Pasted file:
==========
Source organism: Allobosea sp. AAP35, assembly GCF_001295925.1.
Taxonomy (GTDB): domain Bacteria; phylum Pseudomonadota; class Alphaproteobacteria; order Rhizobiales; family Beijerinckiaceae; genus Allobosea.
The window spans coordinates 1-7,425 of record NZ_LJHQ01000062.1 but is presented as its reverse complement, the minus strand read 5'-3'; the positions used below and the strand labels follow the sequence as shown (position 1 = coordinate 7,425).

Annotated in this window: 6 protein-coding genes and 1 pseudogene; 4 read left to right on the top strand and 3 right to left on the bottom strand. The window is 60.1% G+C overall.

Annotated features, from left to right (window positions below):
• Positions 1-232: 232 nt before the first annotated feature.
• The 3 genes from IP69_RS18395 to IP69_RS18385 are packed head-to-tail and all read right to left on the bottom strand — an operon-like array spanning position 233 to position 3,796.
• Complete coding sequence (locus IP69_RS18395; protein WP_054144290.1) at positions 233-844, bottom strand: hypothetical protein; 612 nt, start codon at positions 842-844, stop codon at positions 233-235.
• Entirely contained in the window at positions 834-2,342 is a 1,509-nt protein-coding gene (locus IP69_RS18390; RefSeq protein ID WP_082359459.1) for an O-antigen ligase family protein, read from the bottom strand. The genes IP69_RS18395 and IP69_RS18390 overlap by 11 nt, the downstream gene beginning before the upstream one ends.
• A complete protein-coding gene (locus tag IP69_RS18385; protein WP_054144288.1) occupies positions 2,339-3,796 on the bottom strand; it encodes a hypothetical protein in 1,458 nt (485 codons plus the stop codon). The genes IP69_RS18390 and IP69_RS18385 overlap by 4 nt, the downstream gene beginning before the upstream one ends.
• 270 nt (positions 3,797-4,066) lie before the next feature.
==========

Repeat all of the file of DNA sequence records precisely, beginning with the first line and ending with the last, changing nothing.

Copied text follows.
Source organism: Allobosea sp. AAP35, assembly GCF_001295925.1.
Taxonomy (GTDB): domain Bacteria; phylum Pseudomonadota; class Alphaproteobacteria; order Rhizobiales; family Beijerinckiaceae; genus Allobosea.
The window spans coordinates 1-7,425 of record NZ_LJHQ01000062.1 but is presented as its reverse complement, the minus strand read 5'-3'; the positions used below and the strand labels follow the sequence as shown (position 1 = coordinate 7,425).

Annotated in this window: 6 protein-coding genes and 1 pseudogene; 4 read left to right on the top strand and 3 right to left on the bottom strand. The window is 60.1% G+C overall.

Annotated features, from left to right (window positions below):
• Positions 1-232: 232 nt before the first annotated feature.
• The 3 genes from IP69_RS18395 to IP69_RS18385 are packed head-to-tail and all read right to left on the bottom strand — an operon-like array spanning position 233 to position 3,796.
• Complete coding sequence (locus IP69_RS18395; protein WP_054144290.1) at positions 233-844, bottom strand: hypothetical protein; 612 nt, start codon at positions 842-844, stop codon at positions 233-235.
• Entirely contained in the window at positions 834-2,342 is a 1,509-nt protein-coding gene (locus IP69_RS18390; RefSeq protein ID WP_082359459.1) for an O-antigen ligase family protein, read from the bottom strand. The genes IP69_RS18395 and IP69_RS18390 overlap by 11 nt, the downstream gene beginning before the upstream one ends.
• A complete protein-coding gene (locus tag IP69_RS18385; protein WP_054144288.1) occupies positions 2,339-3,796 on the bottom strand; it encodes a hypothetical protein in 1,458 nt (485 codons plus the stop codon). The genes IP69_RS18390 and IP69_RS18385 overlap by 4 nt, the downstream gene beginning before the upstream one ends.
• 270 nt (positions 3,797-4,066) lie before the next feature.